In late 2006, Sean Bell—who was unarmed—was killed by 50 shots fired by New York City police officers outside a nightclub just hours before he was to be married. On April 26, all three detectives involved in the shooting—Gescard Isnora, Marc Cooper, and Michael Olliver—were acquitted of all of the charges against them including reckless endangerment, assault, and manslaughter. Protests erupted in New York opposing Judge Arthur Cooperman’s ruling in this case, and Bell’s family members are continuing to seek accountability for his death. Some lawmakers have vowed a federal probe into the shooting, while others feel the ruling should be left alone.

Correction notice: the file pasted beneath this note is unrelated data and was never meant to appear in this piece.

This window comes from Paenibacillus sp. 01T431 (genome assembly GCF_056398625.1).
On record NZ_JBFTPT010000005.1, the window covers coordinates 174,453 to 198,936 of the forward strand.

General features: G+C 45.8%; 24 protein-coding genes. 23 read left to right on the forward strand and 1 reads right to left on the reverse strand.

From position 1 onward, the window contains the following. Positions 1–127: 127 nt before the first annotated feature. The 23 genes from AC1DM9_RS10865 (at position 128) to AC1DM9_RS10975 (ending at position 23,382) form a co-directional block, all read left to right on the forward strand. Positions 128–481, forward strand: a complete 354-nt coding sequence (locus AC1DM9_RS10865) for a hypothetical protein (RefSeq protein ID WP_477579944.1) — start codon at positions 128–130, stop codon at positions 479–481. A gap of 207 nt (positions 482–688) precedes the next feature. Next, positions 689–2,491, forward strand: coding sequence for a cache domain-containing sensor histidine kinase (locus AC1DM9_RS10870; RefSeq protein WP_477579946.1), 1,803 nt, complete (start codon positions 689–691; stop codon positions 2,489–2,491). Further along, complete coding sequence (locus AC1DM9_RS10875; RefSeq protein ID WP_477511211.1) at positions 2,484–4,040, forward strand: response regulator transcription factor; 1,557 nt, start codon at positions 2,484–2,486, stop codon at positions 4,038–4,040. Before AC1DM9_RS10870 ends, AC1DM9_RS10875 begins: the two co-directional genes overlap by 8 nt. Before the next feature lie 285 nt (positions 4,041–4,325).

Did the justice system let Bell’s family down, as Bell’s fiance Nicole Paultre Bell has expressed? Or were the police officers justified in their shooting, no matter how tragic the outcome? How does this case fit into the long line of police killings of people of color? Should the family and lawmakers pursue federal charges against these officers?
Join us this week as we discuss whether justice was served in the Sean Bell case.
Questions? Call Kristin Millikan at 312.422.5580.